Inside '10,000 BC'

A documentary about mammoth hunters was the inspiration for Roland Emmerich's "10,000 BC." See more images from movies.
Photo courtesy Warner Bros.

After staging an alien invasion in "Independence Day," freezing New York with a modern ice age in "The Day After Tomorrow" and terrorizing it in "Godzilla," director Roland Emmerich has turned his attention to the prehistoric past for his latest cinematic spectacle -- and it was truly a mammoth undertaking. "10,000 BC" brings extinct saber-tooth tigers, woolly mammoths and ferocious "terror birds" to life with cutting-edge computer graphics. Creating these creatures posed significant challenges for the filmmakers, who also contended with fickle weather conditions on location in Africa and New Zealand.

The film, co-written by Emmerich and Harald Kloser, tells the story of D'Leh (Steven Strait), a young mammoth hunter who leads a small army in pursuit of the slave raiders who have kidnapped members of his tribe -- including the woman he loves, Evolet (Camilla Belle). The quest leads him into battle with a powerful, technically advanced civilization.


Emmerich based this fictional culture on the ancient Egyptians -- who don't appear in actual history until about seven centuries later. The idea came from a theory that the Egyptian pyramids were actually built by a much earlier lost civilization. "That gave us the possibility to encompass many thousands of years of human civilization, from hunter-gatherers to the first pyramid builders," Emmerich says.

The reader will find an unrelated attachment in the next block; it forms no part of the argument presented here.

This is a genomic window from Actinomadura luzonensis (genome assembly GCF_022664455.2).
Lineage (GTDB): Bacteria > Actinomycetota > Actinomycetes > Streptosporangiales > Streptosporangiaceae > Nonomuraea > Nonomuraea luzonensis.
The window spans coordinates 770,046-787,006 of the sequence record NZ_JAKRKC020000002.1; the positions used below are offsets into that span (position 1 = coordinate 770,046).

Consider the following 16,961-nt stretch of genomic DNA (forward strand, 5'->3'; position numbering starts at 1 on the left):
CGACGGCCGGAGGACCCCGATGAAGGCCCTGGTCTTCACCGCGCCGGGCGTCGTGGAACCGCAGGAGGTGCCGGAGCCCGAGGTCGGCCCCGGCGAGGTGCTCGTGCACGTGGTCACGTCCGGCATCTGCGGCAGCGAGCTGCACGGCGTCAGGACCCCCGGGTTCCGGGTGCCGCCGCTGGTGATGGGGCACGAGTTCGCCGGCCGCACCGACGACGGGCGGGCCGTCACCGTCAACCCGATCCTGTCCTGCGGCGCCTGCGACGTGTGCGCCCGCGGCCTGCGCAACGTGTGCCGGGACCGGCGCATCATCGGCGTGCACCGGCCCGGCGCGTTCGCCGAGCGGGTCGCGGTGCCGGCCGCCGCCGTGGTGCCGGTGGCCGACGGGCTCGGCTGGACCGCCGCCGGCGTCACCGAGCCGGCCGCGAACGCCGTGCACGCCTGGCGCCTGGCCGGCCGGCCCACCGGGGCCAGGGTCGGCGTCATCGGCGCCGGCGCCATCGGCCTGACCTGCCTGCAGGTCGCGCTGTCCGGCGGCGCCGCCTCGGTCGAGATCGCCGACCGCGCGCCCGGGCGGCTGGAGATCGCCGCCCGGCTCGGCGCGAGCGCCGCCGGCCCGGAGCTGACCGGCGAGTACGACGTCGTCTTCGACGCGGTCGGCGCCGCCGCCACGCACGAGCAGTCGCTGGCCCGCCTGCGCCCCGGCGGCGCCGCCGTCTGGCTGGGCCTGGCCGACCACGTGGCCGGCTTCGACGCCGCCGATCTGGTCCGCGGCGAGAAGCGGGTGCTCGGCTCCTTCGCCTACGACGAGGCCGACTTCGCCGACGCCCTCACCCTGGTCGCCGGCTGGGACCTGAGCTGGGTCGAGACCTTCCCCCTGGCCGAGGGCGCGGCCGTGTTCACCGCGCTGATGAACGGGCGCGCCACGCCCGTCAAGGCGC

T­­he initial inspiration for the film was a documentary on mammoth hunters -- but Emmerich, daunted by the prospect of creating herds of longhaired pachyderms, tabled the idea. But in 2001, the shaggy creature Sulley in "Monsters Inc." convinced him that computer software had improved enough for "10,000 BC" to start taking shape. But it was a long road to make it a reality -- and creating mammoths was no simple task, as we'll find out.


Mammoth Proportions

Two years of research and planning went into the creation of the mammoths and other ancient beasts in "10,000 BC."
Photo courtesy Warner Bros.

More than two years of planning, design, testing and rendering went into the creation of the mammoths and the other CG animals in "10,000 BC," which contains nearly 700 digital effects shots. And this was before the animators really began work. Real mammoths could grow to 18 feet tall, and each animated beast was covered in "billions of hairs," says Emmerich. "They had to react to each other in a fashion that is very, very complicated."

In April 2005, visual effects supervisor Karen Goulekas -- who had worked with Emmerich on "Godzilla" and "The Day After Tomorrow" -- came aboard. Her first order of business, a year before filming commenced, was to figure out what the animals would look like.


All the artists had to work with were illustrations of the ancient creatures, so Goulekas -- and the effects houses she hired, including MPC and Double Negative in London -- zeroed in on the closest living equivalents. The crew set out on observational expeditions, taking photos and video footage of elephants, ostriches and big cats. Some visited the London Zoo, and Goulekas went to the Tala Game Reserve in Durban, South Africa, to gather images and footage.